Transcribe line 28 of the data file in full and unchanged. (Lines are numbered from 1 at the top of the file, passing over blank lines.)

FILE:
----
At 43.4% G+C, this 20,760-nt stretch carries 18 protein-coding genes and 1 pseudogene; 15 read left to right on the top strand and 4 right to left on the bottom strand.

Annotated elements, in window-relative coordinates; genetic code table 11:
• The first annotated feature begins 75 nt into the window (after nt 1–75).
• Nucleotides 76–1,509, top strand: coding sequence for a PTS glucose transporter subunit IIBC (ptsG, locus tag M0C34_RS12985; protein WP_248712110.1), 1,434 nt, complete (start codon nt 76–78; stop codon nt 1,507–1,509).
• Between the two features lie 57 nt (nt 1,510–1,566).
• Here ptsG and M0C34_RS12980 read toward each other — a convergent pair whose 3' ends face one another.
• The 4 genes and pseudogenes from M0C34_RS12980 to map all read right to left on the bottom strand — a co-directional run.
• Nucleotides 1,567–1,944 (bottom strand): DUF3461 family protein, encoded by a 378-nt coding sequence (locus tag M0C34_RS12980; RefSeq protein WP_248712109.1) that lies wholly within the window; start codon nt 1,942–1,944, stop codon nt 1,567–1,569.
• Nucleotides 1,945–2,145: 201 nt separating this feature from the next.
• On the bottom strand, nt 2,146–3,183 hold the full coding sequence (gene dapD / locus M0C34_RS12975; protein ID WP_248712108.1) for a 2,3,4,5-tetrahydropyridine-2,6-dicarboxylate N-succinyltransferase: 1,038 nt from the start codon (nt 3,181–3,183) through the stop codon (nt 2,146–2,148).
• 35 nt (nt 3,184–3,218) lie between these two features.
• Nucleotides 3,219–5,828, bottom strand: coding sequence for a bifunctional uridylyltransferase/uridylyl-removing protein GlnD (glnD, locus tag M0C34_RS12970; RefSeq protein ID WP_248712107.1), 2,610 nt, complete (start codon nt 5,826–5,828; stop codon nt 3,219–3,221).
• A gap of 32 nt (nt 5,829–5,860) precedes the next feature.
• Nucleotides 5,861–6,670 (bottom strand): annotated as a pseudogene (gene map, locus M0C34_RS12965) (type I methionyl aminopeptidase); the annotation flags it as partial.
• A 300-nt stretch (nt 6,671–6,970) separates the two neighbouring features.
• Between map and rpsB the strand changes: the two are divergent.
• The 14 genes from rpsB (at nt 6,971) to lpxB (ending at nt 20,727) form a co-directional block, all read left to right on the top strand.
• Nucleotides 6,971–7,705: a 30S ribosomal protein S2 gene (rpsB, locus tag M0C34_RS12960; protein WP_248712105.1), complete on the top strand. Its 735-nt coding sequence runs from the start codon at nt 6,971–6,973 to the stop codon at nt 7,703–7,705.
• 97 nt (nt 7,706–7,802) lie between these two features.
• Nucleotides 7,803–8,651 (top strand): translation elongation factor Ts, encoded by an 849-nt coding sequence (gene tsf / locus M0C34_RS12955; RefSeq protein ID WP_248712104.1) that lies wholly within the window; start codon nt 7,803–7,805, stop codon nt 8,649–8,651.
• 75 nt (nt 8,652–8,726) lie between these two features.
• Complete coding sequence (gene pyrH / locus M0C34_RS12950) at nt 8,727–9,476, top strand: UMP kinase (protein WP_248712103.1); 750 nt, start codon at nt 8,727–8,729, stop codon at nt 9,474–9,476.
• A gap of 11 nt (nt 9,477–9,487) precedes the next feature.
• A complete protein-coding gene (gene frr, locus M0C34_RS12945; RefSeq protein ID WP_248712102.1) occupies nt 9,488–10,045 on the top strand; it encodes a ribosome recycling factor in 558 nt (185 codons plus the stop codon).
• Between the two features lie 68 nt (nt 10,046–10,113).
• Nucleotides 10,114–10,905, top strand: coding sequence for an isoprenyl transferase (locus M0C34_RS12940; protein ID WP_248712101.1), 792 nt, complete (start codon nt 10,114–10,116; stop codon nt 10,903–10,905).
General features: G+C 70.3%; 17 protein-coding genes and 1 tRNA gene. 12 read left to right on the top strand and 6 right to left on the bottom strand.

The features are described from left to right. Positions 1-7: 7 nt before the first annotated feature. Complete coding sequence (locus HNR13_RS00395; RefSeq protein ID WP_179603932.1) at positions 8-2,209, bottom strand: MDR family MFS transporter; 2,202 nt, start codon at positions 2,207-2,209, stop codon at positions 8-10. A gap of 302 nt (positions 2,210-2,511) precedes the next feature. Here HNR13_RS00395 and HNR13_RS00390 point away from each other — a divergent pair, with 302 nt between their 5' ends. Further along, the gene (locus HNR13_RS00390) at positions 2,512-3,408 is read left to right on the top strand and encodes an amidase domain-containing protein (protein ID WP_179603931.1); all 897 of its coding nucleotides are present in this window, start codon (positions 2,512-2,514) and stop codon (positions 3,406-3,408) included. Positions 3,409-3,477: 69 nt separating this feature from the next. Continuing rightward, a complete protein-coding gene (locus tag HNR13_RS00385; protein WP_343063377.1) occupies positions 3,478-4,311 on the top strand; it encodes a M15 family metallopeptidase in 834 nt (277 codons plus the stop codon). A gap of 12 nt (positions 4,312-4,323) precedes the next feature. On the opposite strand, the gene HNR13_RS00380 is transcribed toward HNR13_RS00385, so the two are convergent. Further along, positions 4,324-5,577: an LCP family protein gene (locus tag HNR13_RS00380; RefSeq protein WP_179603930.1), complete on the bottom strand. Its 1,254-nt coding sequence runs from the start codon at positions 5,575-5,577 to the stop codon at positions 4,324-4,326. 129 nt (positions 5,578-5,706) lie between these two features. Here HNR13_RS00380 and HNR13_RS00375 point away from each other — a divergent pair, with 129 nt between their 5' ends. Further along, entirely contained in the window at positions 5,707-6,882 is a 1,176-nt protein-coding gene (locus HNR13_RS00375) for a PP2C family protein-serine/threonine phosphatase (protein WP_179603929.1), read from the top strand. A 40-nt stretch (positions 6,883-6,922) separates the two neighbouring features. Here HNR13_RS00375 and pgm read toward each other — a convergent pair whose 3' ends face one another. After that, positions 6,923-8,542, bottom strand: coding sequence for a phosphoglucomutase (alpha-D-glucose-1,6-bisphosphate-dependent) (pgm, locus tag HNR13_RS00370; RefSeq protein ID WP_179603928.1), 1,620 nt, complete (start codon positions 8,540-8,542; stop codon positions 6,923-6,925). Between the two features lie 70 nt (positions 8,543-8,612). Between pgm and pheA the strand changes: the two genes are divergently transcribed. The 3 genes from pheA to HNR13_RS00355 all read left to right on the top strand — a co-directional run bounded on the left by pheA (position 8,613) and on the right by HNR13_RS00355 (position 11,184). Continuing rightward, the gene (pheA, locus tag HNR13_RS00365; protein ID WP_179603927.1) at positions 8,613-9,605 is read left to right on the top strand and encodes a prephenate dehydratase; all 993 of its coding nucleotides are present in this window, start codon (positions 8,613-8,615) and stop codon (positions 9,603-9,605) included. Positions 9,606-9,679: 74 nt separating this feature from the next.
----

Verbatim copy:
The features are described from left to right. Positions 1-7: 7 nt before the first annotated feature. Complete coding sequence (locus HNR13_RS00395; RefSeq protein ID WP_179603932.1) at positions 8-2,209, bottom strand: MDR family MFS transporter; 2,202 nt, start codon at positions 2,207-2,209, stop codon at positions 8-10. A gap of 302 nt (positions 2,210-2,511) precedes the next feature. Here HNR13_RS00395 and HNR13_RS00390 point away from each other — a divergent pair, with 302 nt between their 5' ends. Further along, the gene (locus HNR13_RS00390) at positions 2,512-3,408 is read left to right on the top strand and encodes an amidase domain-containing protein (protein ID WP_179603931.1); all 897 of its coding nucleotides are present in this window, start codon (positions 2,512-2,514) and stop codon (positions 3,406-3,408) included. Positions 3,409-3,477: 69 nt separating this feature from the next. Continuing rightward, a complete protein-coding gene (locus tag HNR13_RS00385; protein WP_343063377.1) occupies positions 3,478-4,311 on the top strand; it encodes a M15 family metallopeptidase in 834 nt (277 codons plus the stop codon). A gap of 12 nt (positions 4,312-4,323) precedes the next feature. On the opposite strand, the gene HNR13_RS00380 is transcribed toward HNR13_RS00385, so the two are convergent. Further along, positions 4,324-5,577: an LCP family protein gene (locus tag HNR13_RS00380; RefSeq protein WP_179603930.1), complete on the bottom strand. Its 1,254-nt coding sequence runs from the start codon at positions 5,575-5,577 to the stop codon at positions 4,324-4,326. 129 nt (positions 5,578-5,706) lie between these two features. Here HNR13_RS00380 and HNR13_RS00375 point away from each other — a divergent pair, with 129 nt between their 5' ends. Further along, entirely contained in the window at positions 5,707-6,882 is a 1,176-nt protein-coding gene (locus HNR13_RS00375) for a PP2C family protein-serine/threonine phosphatase (protein WP_179603929.1), read from the top strand. A 40-nt stretch (positions 6,883-6,922) separates the two neighbouring features. Here HNR13_RS00375 and pgm read toward each other — a convergent pair whose 3' ends face one another. After that, positions 6,923-8,542, bottom strand: coding sequence for a phosphoglucomutase (alpha-D-glucose-1,6-bisphosphate-dependent) (pgm, locus tag HNR13_RS00370; RefSeq protein ID WP_179603928.1), 1,620 nt, complete (start codon positions 8,540-8,542; stop codon positions 6,923-6,925). Between the two features lie 70 nt (positions 8,543-8,612). Between pgm and pheA the strand changes: the two genes are divergently transcribed. The 3 genes from pheA to HNR13_RS00355 all read left to right on the top strand — a co-directional run bounded on the left by pheA (position 8,613) and on the right by HNR13_RS00355 (position 11,184). Continuing rightward, the gene (pheA, locus tag HNR13_RS00365; protein ID WP_179603927.1) at positions 8,613-9,605 is read left to right on the top strand and encodes a prephenate dehydratase; all 993 of its coding nucleotides are present in this window, start codon (positions 8,613-8,615) and stop codon (positions 9,603-9,605) included. Positions 9,606-9,679: 74 nt separating this feature from the next.